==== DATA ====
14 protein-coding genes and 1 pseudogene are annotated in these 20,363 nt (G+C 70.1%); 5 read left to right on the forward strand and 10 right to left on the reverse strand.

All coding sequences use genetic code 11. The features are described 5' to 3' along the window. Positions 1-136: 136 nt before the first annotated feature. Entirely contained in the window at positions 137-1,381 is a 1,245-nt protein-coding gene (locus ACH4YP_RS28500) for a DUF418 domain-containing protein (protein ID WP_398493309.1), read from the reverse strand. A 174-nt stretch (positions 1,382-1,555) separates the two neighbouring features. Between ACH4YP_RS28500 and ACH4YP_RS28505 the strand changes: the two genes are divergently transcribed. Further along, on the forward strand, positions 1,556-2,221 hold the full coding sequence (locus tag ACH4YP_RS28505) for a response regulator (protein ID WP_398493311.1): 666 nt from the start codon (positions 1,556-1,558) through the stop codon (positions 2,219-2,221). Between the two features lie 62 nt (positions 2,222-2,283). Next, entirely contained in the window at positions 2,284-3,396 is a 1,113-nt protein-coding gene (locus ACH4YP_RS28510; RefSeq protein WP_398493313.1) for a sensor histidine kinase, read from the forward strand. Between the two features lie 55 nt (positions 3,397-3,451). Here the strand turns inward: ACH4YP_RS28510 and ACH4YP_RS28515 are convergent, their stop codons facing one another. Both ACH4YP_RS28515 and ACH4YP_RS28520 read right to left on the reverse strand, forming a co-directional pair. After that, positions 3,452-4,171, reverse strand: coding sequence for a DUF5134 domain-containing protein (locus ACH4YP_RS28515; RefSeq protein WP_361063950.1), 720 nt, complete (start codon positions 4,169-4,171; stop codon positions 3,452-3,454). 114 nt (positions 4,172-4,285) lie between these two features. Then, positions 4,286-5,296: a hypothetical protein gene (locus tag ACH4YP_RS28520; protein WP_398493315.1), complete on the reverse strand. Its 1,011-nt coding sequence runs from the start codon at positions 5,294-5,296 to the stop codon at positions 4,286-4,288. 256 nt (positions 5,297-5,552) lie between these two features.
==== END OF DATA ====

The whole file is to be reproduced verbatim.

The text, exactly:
14 protein-coding genes and 1 pseudogene are annotated in these 20,363 nt (G+C 70.1%); 5 read left to right on the forward strand and 10 right to left on the reverse strand.

All coding sequences use genetic code 11. The features are described 5' to 3' along the window. Positions 1-136: 136 nt before the first annotated feature. Entirely contained in the window at positions 137-1,381 is a 1,245-nt protein-coding gene (locus ACH4YP_RS28500) for a DUF418 domain-containing protein (protein ID WP_398493309.1), read from the reverse strand. A 174-nt stretch (positions 1,382-1,555) separates the two neighbouring features. Between ACH4YP_RS28500 and ACH4YP_RS28505 the strand changes: the two genes are divergently transcribed. Further along, on the forward strand, positions 1,556-2,221 hold the full coding sequence (locus tag ACH4YP_RS28505) for a response regulator (protein ID WP_398493311.1): 666 nt from the start codon (positions 1,556-1,558) through the stop codon (positions 2,219-2,221). Between the two features lie 62 nt (positions 2,222-2,283). Next, entirely contained in the window at positions 2,284-3,396 is a 1,113-nt protein-coding gene (locus ACH4YP_RS28510; RefSeq protein WP_398493313.1) for a sensor histidine kinase, read from the forward strand. Between the two features lie 55 nt (positions 3,397-3,451). Here the strand turns inward: ACH4YP_RS28510 and ACH4YP_RS28515 are convergent, their stop codons facing one another. Both ACH4YP_RS28515 and ACH4YP_RS28520 read right to left on the reverse strand, forming a co-directional pair. After that, positions 3,452-4,171, reverse strand: coding sequence for a DUF5134 domain-containing protein (locus ACH4YP_RS28515; RefSeq protein WP_361063950.1), 720 nt, complete (start codon positions 4,169-4,171; stop codon positions 3,452-3,454). 114 nt (positions 4,172-4,285) lie between these two features. Then, positions 4,286-5,296: a hypothetical protein gene (locus tag ACH4YP_RS28520; protein WP_398493315.1), complete on the reverse strand. Its 1,011-nt coding sequence runs from the start codon at positions 5,294-5,296 to the stop codon at positions 4,286-4,288. 256 nt (positions 5,297-5,552) lie between these two features.